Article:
In this short article, I will propose three educational elements that poetry can bring to your students. I will also provide practical examples how those elements can show up in the classroom, or in a homeschool environment. Of course, for purposes of this article, it is my interest to focus on three elements that I find important. What holds true as even more exciting is that we are not bound by only three elements.

I will keep playing with this and expanding my thoughts, and I hope you, the reader, do as well. 

But alas, for our time here, I will begin by honoring my chosen; the three elements that poetry can bring to your students. 

Learning of the Past

Creativity and Expression


Learning of the Past

The world of poetry is full of wonders to learn. Sometimes it takes place in the form of honoring the structure of a Haiku or Sonnet. I find that it is these structures that allow my children and students to find comfort in exploring something of the past. To play and mold their thoughts along the container of the poem structure. To become familiar with what makes a poem. To then allow oneself to become free of the structure and then to break it apart and play. This unlocks the path to the third level which is creativity and expression. To quote a similar thought, “Learn the rules like a pro, so you can break them like an artist.”― Pablo Picasso

In practical terms, lessons and assignments can look like this:

  • Coloring historical timelines, authors, and poets, of the past
  • A research project incorporating poetry of the past 
  • A historical collage created by the students using words

Creativity and Expression

Poetry allows the writer to unravel clouds of creativity and seas of expression, at times a poem can unlock a sleeping giant, a friendly beast, or a brave unicorn that needs to let their heart speak. In this realm, all is open to possibilities.This realm is fun, freeing, playful, and limitless.

In practical terms, lessons and assignments can look like this:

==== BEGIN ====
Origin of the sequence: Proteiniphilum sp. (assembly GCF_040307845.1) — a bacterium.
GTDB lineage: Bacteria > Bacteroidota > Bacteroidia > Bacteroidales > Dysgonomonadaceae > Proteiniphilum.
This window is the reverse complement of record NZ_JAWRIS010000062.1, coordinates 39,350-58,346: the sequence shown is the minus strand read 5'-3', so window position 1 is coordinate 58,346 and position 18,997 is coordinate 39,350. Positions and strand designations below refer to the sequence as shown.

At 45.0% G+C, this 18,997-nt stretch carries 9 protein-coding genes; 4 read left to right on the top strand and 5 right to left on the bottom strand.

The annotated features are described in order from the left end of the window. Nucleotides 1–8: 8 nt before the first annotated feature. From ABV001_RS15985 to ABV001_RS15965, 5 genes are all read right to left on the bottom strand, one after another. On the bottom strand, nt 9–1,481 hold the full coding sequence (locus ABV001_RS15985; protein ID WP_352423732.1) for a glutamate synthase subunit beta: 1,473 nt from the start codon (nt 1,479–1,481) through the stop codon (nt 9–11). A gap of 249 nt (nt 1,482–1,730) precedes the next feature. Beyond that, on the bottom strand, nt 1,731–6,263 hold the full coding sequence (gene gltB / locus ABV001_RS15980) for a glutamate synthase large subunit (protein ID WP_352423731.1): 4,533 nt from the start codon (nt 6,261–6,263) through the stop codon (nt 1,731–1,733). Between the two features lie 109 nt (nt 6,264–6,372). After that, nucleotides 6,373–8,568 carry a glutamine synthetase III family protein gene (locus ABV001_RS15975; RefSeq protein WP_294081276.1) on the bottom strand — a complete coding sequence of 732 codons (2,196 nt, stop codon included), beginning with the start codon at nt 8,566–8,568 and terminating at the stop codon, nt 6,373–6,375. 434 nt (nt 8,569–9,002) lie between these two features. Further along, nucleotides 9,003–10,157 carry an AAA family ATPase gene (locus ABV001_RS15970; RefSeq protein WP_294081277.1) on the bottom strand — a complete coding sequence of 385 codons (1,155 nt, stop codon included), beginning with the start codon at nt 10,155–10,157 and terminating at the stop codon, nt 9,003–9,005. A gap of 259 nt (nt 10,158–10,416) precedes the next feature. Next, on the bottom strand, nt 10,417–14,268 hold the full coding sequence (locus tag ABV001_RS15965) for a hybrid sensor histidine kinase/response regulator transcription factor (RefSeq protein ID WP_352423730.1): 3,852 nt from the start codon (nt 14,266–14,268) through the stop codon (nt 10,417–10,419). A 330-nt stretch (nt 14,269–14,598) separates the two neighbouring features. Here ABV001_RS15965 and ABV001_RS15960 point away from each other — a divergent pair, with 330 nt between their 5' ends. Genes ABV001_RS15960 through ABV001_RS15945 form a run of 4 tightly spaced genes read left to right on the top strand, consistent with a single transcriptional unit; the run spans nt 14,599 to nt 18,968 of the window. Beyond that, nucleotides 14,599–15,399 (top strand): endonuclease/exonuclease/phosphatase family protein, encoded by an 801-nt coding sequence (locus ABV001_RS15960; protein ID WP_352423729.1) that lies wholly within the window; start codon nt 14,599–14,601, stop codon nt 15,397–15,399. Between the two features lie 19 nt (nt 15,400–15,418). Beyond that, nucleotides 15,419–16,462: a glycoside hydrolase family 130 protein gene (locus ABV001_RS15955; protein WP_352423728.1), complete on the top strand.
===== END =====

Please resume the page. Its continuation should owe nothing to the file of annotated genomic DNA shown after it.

• Poetry Assignments
  • Performance Poetry 
  • Silent Poetry 
  • Poetry through different art mediums; such as and never limited to, video, clay, a play, watercolor, colored pencils etc.

Self Reflection

Following a structure and formula through creative means; whether bound by it or free can lead to self-reflection. You get to arrive with yourself to ask yourself questions on your emotions and logic to name only a few. You can explore the caves of yourself as deep or surface level as you would like to go. 

In practical terms, lessons and assignments can look like this:

  • Poetry Journals 
  • Meditation and Isolated Quiet Time
  • Identity Expression and Exploration 
  • Finding inspiration in the world around us; for example, micro (in the classroom) macro (learning about other cultures)
  • Exit Slips
  • Letters to Future Selves

In this short time together I hope I have inspired you with ways in which poetry can be brought into the classroom and three of the many, many,  elements it can inspire in our students. 

World Poetry Day is to celebrate literature, poets, and poetry that of the past and of the present, so it is my honor to be witness and help facilitate being a part of what our students and children see to create.

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